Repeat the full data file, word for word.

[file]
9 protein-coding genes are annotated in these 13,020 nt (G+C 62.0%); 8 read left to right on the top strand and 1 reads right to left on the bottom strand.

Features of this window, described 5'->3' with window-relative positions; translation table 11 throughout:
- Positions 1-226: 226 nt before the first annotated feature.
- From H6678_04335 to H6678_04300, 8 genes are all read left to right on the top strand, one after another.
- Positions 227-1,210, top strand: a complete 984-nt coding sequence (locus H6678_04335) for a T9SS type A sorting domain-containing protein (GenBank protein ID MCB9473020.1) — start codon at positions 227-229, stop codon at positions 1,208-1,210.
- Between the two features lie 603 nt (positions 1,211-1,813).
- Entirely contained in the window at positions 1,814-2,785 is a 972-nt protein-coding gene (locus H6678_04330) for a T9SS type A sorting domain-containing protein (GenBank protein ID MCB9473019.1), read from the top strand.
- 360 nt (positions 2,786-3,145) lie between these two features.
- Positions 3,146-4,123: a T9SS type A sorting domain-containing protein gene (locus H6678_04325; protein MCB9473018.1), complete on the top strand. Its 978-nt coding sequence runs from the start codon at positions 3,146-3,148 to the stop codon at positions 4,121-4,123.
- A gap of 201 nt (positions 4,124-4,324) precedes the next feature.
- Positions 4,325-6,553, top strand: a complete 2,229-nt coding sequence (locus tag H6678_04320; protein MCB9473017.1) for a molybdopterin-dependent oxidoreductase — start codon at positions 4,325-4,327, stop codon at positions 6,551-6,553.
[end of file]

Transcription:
9 protein-coding genes are annotated in these 13,020 nt (G+C 62.0%); 8 read left to right on the top strand and 1 reads right to left on the bottom strand.

Features of this window, described 5'->3' with window-relative positions; translation table 11 throughout:
- Positions 1-226: 226 nt before the first annotated feature.
- From H6678_04335 to H6678_04300, 8 genes are all read left to right on the top strand, one after another.
- Positions 227-1,210, top strand: a complete 984-nt coding sequence (locus H6678_04335) for a T9SS type A sorting domain-containing protein (GenBank protein ID MCB9473020.1) — start codon at positions 227-229, stop codon at positions 1,208-1,210.
- Between the two features lie 603 nt (positions 1,211-1,813).
- Entirely contained in the window at positions 1,814-2,785 is a 972-nt protein-coding gene (locus H6678_04330) for a T9SS type A sorting domain-containing protein (GenBank protein ID MCB9473019.1), read from the top strand.
- 360 nt (positions 2,786-3,145) lie between these two features.
- Positions 3,146-4,123: a T9SS type A sorting domain-containing protein gene (locus H6678_04325; protein MCB9473018.1), complete on the top strand. Its 978-nt coding sequence runs from the start codon at positions 3,146-3,148 to the stop codon at positions 4,121-4,123.
- A gap of 201 nt (positions 4,124-4,324) precedes the next feature.
- Positions 4,325-6,553, top strand: a complete 2,229-nt coding sequence (locus tag H6678_04320; protein MCB9473017.1) for a molybdopterin-dependent oxidoreductase — start codon at positions 4,325-4,327, stop codon at positions 6,551-6,553.